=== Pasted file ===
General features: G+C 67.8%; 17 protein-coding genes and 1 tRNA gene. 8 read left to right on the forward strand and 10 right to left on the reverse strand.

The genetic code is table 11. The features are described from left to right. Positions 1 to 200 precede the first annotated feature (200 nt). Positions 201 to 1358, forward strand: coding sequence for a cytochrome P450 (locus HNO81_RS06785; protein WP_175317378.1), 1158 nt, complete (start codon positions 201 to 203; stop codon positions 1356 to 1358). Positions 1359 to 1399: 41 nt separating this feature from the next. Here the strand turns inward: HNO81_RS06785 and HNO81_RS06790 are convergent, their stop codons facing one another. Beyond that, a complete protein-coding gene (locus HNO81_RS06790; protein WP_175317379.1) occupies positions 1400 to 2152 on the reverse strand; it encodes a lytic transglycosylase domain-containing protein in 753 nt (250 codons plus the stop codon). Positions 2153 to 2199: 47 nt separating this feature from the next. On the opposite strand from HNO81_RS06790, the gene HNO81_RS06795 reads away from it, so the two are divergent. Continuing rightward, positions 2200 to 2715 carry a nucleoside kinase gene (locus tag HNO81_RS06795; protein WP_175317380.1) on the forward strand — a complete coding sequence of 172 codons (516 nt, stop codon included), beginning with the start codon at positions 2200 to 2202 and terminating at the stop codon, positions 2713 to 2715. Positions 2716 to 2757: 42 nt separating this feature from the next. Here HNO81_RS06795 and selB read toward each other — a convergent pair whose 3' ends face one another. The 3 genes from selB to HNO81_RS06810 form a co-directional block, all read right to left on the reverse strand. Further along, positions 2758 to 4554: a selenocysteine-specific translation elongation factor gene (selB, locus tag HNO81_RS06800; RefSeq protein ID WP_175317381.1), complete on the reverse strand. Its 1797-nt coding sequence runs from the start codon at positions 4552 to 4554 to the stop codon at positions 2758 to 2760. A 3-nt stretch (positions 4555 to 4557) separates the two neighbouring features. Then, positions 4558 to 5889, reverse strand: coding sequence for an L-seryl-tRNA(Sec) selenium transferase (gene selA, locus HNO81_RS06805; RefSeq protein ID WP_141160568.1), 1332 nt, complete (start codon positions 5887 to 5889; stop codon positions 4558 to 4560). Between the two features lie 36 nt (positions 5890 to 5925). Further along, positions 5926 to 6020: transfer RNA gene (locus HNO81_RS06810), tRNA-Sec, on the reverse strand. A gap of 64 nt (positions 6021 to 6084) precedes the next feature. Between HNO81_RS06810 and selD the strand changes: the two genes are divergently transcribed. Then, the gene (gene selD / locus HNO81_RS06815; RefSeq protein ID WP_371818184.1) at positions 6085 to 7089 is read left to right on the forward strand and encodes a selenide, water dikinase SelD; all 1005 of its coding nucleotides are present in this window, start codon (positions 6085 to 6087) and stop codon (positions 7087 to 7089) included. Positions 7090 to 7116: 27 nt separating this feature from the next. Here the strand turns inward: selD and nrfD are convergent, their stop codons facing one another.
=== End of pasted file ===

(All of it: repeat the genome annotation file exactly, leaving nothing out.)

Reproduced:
General features: G+C 67.8%; 17 protein-coding genes and 1 tRNA gene. 8 read left to right on the forward strand and 10 right to left on the reverse strand.

The genetic code is table 11. The features are described from left to right. Positions 1 to 200 precede the first annotated feature (200 nt). Positions 201 to 1358, forward strand: coding sequence for a cytochrome P450 (locus HNO81_RS06785; protein WP_175317378.1), 1158 nt, complete (start codon positions 201 to 203; stop codon positions 1356 to 1358). Positions 1359 to 1399: 41 nt separating this feature from the next. Here the strand turns inward: HNO81_RS06785 and HNO81_RS06790 are convergent, their stop codons facing one another. Beyond that, a complete protein-coding gene (locus HNO81_RS06790; protein WP_175317379.1) occupies positions 1400 to 2152 on the reverse strand; it encodes a lytic transglycosylase domain-containing protein in 753 nt (250 codons plus the stop codon). Positions 2153 to 2199: 47 nt separating this feature from the next. On the opposite strand from HNO81_RS06790, the gene HNO81_RS06795 reads away from it, so the two are divergent. Continuing rightward, positions 2200 to 2715 carry a nucleoside kinase gene (locus tag HNO81_RS06795; protein WP_175317380.1) on the forward strand — a complete coding sequence of 172 codons (516 nt, stop codon included), beginning with the start codon at positions 2200 to 2202 and terminating at the stop codon, positions 2713 to 2715. Positions 2716 to 2757: 42 nt separating this feature from the next. Here HNO81_RS06795 and selB read toward each other — a convergent pair whose 3' ends face one another. The 3 genes from selB to HNO81_RS06810 form a co-directional block, all read right to left on the reverse strand. Further along, positions 2758 to 4554: a selenocysteine-specific translation elongation factor gene (selB, locus tag HNO81_RS06800; RefSeq protein ID WP_175317381.1), complete on the reverse strand. Its 1797-nt coding sequence runs from the start codon at positions 4552 to 4554 to the stop codon at positions 2758 to 2760. A 3-nt stretch (positions 4555 to 4557) separates the two neighbouring features. Then, positions 4558 to 5889, reverse strand: coding sequence for an L-seryl-tRNA(Sec) selenium transferase (gene selA, locus HNO81_RS06805; RefSeq protein ID WP_141160568.1), 1332 nt, complete (start codon positions 5887 to 5889; stop codon positions 4558 to 4560). Between the two features lie 36 nt (positions 5890 to 5925). Further along, positions 5926 to 6020: transfer RNA gene (locus HNO81_RS06810), tRNA-Sec, on the reverse strand. A gap of 64 nt (positions 6021 to 6084) precedes the next feature. Between HNO81_RS06810 and selD the strand changes: the two genes are divergently transcribed. Then, the gene (gene selD / locus HNO81_RS06815; RefSeq protein ID WP_371818184.1) at positions 6085 to 7089 is read left to right on the forward strand and encodes a selenide, water dikinase SelD; all 1005 of its coding nucleotides are present in this window, start codon (positions 6085 to 6087) and stop codon (positions 7087 to 7089) included. Positions 7090 to 7116: 27 nt separating this feature from the next. Here the strand turns inward: selD and nrfD are convergent, their stop codons facing one another.